Thousands gathered Saturday on Crows Landing Road in south Modesto to push for federal immigration reforms and to protest an Arizona law that they fear targets Latinos for racial profiling.
The demonstrations condemned the newly passed law, which requires local and state law enforcement officers to question people on their immigration status if there's reason to suspect they're in the country illegally.
"We think it's an unjust law," said 37-year-old Riverbank resident Jesus Soto in Spanish. "You shouldn't be stopped and questioned just because of the color of your skin."
Soto and several hundred others marched with protest signs, carrying U.S. and Mexican flags along the commercial strip of Crows Landing Road, which is lined with businesses that cater to Latinos.
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The demonstrators marched in conjunction with the annual Cinco de Mayo parade on Crows Landing. Thousands of others flanked the street and supported the protest. Dozens of the people who were watching the parade joined the demonstrators and marched alongside them.
"I wanted to unite with them," said 44-year-old Modesto resident Alberto Ramirez in Spanish. "The Arizona law is just wrong."
On Friday, Arizona legislators modified the law, which makes it a state crime to be in the country illegally.
The changes include banning police from using race or ethnicity as the sole basis for questioning, and mandating that police can scrutinize only people they stop, detain or arrest on suspicion of violating another law.
Emotion and urgency
Nevertheless, dozens of marches were held Saturday in cities across the country from Los Angeles to Dallas to New York.
The anti-illegal immigration law has added a lot of emotion and urgency to the demonstrators' cause, said Maggie Mejia, a spokeswoman for the Latino Community Roundtable of Stanislaus County.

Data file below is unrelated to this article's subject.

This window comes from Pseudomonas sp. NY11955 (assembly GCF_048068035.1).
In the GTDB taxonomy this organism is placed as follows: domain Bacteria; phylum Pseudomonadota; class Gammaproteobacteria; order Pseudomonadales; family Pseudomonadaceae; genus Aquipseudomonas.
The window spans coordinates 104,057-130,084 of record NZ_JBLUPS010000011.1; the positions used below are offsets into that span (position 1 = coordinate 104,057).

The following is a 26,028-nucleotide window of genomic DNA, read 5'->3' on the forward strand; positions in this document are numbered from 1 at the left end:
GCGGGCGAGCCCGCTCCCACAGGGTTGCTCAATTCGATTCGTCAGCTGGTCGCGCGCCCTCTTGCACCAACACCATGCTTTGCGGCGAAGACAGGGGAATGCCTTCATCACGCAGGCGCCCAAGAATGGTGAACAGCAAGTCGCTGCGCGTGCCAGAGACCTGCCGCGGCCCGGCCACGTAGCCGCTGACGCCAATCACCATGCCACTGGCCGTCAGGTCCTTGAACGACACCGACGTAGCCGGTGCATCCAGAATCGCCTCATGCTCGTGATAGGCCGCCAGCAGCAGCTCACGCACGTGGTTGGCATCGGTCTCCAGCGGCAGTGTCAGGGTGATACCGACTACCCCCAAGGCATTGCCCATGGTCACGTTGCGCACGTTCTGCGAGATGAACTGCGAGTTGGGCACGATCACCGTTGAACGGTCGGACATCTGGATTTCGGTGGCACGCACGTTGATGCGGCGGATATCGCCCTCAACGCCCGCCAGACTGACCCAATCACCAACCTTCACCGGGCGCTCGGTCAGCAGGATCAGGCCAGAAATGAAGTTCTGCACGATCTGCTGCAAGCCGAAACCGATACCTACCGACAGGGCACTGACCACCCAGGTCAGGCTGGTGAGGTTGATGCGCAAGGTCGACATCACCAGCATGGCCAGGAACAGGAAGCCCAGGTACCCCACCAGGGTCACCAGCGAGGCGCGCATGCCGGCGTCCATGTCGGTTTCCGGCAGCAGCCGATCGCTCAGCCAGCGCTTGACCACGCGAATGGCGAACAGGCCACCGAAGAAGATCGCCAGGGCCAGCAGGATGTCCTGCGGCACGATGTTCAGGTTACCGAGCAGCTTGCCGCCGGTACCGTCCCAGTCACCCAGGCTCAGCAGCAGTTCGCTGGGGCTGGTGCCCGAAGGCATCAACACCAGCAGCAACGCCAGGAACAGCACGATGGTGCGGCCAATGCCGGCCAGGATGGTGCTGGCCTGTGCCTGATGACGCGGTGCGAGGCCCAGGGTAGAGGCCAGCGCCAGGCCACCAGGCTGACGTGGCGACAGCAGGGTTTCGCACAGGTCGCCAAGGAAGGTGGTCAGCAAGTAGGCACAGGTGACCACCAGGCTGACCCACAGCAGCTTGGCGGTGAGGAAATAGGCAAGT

"It's racial profiling; that's the bottom line," said Mejia, one of the organizers of the march in Modesto. "I do not support it."
She said the Arizona law mirrors segregation laws that discriminated against Southern blacks. The demonstrators demand that Congress and President Barack Obama enact a comprehensive reform law.
Homero Mejia of Congregations Building Community was encouraging residents to register to vote and strengthen their political power.
"If we just march, and we don't vote, they're always going to treat us the same," Mejia told the demonstrators in Spanish. "We all need to participate."
Maria Cardoza, 18, of Ceres said she believes the Arizona law is unconstitutional and goes against one of the country's core ideals of welcoming immigrants seeking jobs.
"Everyone deserves a second chance to make a better life for themselves," said Cardoza, a Modesto Junior College student. "That is what America is for."
Before the Arizona law was passed, organizers already had planned the Modesto march as part of the nationwide campaign calling for reforms that would create a pathway to citizenship for millions of undocumented immigrants.
Alberto Gonzalez, one of the Modesto demonstration organizers, said they hope the uproar over the Arizona law will fuel the campaign for immigration reform.
"They've awakened a sleeping giant," said Gonzalez said in Spanish. "What's happening in Arizona is a cancer that can spread everywhere."
On the same day four years ago, thousands of demonstrators walked across Modesto and Ceres to support amnesty for millions of immigrants who entered the country illegally.
The 2006 march was also part of a nationwide effort that had more than a million people protesting against federal legislation, which would have made it a felony to enter the country illegally. Though the bill was unsuccessful, it still triggered massive marches.
"I think the biggest difference this time around is that there's been a change in the administration in Washington, and now people are more hopeful that something can actually be done," said Solange Altman, a Modesto-based immigration attorney. "People have been wanting change for a really long time."
'It's a broken system'
Altman said she marched alongside the demonstrators Saturday to show her support for the Latino community. She said the passing of the Arizona law is a reflection that nothing has been done on the federal level to reform immigration laws.
"It's a broken system that needs to be fixed," Altman said.
Nora Ramos, 33, of Modesto said the issue is much more personal for her. She is a U.S. citizen, while her husband is undocumented. She said she fears the Arizona law is the beginning of a wave of anti-immigration legislation that discriminates against Latinos.
"When I first heard about the law, I started to cry," Ramos said while marching with the demonstrators. "I can't believe all these families will be torn apart. We need some type of reform that will end all this racism."
Bee staff writer Rosalio Ahumada can be reached at email@example.com or 578-2394.